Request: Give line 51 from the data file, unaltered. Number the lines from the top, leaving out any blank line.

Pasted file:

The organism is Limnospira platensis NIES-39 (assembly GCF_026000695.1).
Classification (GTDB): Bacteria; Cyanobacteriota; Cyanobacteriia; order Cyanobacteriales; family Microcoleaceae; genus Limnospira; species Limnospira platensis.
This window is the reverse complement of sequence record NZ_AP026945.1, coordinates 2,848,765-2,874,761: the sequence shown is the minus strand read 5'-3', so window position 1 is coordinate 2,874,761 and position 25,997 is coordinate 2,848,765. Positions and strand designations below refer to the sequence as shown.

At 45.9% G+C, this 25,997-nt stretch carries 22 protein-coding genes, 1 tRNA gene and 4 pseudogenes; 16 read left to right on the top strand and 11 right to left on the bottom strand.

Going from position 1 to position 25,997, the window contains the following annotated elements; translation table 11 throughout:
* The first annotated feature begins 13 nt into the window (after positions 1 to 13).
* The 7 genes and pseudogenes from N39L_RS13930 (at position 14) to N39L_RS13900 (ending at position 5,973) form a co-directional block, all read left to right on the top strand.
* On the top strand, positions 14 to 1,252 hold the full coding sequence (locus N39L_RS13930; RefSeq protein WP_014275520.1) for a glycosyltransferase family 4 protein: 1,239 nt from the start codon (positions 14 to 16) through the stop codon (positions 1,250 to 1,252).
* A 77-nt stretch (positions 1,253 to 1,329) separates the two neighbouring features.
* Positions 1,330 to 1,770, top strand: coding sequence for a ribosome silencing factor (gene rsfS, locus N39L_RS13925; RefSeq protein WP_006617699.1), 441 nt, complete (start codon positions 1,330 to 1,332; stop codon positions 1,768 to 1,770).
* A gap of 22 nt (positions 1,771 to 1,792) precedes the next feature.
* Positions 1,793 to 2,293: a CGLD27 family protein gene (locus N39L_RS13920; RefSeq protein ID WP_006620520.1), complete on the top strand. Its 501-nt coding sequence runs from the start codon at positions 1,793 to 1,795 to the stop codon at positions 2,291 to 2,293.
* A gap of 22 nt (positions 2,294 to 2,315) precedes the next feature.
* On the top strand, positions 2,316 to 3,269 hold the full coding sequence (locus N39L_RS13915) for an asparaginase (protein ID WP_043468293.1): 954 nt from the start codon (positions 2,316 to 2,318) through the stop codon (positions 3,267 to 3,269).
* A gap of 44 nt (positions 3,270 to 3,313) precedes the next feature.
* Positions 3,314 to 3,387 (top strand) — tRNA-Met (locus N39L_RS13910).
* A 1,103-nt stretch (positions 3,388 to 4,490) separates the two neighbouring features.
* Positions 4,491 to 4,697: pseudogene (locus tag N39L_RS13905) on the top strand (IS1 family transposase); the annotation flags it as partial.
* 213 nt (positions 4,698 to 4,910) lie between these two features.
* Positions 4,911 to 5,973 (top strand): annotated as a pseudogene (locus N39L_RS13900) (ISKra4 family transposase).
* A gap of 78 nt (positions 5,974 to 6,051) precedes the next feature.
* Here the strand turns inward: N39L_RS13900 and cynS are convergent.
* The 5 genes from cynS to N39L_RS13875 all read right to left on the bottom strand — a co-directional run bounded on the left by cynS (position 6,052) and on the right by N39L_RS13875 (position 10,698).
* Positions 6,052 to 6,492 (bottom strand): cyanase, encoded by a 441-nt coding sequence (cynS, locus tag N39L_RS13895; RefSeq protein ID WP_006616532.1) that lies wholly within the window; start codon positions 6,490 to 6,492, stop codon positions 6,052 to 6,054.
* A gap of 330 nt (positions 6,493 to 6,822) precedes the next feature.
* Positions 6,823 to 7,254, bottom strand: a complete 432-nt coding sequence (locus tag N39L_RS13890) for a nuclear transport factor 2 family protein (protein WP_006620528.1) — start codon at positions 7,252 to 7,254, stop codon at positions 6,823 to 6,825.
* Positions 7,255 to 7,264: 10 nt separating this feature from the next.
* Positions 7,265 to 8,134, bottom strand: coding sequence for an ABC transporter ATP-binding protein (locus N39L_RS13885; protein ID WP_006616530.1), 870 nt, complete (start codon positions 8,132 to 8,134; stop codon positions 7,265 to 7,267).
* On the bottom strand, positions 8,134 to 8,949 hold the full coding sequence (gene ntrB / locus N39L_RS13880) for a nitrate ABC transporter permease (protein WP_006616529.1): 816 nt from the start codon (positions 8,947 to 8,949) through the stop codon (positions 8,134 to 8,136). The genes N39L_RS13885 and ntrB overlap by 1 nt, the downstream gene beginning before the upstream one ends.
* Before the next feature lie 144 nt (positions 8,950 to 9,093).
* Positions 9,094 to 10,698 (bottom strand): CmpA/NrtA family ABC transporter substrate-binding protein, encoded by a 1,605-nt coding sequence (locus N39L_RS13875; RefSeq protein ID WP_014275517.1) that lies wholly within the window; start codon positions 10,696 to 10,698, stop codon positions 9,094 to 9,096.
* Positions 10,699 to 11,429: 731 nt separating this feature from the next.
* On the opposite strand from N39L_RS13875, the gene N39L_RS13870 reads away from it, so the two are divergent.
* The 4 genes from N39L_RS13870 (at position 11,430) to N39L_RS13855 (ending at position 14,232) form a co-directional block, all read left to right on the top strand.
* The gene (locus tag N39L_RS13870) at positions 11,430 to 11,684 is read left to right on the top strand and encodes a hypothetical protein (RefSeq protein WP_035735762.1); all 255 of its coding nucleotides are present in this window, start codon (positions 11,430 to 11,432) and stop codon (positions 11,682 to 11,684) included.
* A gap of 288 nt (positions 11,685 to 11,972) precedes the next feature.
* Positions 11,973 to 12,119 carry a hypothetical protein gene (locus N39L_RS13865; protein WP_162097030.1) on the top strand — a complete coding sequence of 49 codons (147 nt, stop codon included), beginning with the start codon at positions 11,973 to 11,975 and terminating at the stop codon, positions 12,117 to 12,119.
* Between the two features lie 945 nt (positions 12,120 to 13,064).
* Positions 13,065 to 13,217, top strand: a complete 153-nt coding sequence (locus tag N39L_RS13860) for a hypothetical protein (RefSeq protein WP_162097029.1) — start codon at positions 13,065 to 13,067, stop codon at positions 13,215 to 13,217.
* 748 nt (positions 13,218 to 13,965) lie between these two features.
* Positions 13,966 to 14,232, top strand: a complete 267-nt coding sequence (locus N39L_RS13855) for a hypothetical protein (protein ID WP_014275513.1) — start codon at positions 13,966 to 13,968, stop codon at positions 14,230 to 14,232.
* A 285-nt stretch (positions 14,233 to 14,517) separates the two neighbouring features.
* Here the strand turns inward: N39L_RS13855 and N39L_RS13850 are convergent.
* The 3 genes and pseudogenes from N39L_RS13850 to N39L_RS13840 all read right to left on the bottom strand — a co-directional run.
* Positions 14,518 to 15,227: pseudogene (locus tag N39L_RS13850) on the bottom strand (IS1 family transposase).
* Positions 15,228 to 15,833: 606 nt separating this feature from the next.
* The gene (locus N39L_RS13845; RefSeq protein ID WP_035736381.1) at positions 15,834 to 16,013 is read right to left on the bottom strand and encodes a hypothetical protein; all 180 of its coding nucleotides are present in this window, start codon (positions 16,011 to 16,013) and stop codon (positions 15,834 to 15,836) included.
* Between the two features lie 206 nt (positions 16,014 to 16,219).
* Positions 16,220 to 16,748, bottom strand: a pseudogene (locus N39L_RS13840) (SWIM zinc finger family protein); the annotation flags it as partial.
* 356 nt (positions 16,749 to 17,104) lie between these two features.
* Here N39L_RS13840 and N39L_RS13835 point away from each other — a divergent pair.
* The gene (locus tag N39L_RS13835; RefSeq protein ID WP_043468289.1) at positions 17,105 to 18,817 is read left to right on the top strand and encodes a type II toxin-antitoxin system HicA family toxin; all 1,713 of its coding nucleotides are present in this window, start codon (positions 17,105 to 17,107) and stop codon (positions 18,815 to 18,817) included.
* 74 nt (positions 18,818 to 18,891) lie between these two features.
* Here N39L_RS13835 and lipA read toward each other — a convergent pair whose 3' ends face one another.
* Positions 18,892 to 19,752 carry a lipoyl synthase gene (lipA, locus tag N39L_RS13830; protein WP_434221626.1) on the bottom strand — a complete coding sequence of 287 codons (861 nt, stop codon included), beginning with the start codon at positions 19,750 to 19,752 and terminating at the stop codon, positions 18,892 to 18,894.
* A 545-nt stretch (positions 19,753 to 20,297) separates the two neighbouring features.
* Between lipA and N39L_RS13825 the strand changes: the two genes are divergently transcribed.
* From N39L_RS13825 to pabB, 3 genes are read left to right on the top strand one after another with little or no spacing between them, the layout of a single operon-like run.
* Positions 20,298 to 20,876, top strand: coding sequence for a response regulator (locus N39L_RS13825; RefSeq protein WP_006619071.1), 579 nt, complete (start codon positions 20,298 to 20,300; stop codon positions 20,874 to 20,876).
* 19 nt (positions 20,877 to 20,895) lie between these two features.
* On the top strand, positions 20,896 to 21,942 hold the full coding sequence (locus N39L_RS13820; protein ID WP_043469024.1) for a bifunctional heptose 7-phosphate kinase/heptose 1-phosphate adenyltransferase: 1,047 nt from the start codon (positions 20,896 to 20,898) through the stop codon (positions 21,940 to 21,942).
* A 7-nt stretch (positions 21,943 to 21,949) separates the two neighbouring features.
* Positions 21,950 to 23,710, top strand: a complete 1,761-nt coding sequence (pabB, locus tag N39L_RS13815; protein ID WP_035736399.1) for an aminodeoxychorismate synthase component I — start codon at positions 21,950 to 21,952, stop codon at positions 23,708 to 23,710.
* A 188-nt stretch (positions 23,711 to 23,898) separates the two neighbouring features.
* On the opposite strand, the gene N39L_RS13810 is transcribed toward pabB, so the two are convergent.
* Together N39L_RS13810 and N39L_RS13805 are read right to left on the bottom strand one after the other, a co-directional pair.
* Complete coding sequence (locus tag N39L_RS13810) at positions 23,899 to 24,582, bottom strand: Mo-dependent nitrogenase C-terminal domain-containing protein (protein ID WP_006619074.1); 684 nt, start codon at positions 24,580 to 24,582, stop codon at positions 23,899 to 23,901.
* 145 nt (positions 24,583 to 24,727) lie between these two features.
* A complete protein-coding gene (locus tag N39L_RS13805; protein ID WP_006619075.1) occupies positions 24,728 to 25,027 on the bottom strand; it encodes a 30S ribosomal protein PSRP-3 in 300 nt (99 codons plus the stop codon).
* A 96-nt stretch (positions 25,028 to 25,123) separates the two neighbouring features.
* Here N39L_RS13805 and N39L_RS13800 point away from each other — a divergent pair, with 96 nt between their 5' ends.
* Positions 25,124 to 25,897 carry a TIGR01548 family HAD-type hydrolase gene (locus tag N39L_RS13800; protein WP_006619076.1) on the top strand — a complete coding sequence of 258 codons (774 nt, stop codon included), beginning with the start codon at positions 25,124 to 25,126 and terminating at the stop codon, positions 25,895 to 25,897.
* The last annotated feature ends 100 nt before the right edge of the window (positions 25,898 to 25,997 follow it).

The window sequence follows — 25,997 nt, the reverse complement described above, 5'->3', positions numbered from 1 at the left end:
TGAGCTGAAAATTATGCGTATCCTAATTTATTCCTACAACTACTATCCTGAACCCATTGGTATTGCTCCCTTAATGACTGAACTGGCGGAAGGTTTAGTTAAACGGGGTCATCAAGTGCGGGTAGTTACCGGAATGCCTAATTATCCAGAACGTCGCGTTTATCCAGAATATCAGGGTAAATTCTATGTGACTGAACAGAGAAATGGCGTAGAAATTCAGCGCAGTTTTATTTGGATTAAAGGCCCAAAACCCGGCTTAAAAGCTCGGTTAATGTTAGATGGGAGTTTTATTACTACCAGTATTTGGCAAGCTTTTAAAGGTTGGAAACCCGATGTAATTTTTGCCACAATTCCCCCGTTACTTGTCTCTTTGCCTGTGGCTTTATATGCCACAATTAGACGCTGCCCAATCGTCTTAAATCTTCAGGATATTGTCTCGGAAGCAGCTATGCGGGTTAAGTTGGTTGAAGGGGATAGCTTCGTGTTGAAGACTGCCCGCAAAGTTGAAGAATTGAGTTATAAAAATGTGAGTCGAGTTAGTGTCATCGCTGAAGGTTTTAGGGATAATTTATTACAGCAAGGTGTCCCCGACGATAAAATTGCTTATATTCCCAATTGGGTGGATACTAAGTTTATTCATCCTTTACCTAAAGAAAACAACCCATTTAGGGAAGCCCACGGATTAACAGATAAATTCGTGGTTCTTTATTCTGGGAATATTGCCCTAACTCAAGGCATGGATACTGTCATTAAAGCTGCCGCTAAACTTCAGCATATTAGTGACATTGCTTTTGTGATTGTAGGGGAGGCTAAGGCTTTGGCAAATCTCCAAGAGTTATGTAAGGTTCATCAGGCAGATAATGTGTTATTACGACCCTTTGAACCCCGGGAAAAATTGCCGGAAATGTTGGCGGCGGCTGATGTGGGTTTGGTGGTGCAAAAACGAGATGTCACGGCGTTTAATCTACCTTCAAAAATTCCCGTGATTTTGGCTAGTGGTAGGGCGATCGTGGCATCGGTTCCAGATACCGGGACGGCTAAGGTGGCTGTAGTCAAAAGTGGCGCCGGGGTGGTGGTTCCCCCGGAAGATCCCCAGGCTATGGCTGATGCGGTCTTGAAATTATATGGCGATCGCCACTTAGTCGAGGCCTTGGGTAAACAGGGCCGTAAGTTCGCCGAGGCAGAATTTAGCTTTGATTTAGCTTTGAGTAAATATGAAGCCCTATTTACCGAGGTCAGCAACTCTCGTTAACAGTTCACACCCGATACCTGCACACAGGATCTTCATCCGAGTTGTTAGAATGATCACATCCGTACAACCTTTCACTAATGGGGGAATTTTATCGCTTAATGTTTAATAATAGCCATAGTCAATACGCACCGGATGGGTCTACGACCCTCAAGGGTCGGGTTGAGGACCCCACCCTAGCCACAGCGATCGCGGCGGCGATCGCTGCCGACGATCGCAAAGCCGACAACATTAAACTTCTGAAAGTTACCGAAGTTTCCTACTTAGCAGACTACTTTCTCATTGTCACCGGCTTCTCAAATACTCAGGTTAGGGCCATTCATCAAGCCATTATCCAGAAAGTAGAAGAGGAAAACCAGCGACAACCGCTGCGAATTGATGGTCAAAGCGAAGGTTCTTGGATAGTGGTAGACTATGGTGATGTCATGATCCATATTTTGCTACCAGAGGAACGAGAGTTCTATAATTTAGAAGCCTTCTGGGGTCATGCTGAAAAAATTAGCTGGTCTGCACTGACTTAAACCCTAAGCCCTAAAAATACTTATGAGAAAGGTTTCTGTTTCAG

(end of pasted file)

* Here N39L_RS13840 and N39L_RS13835 point away from each other — a divergent pair.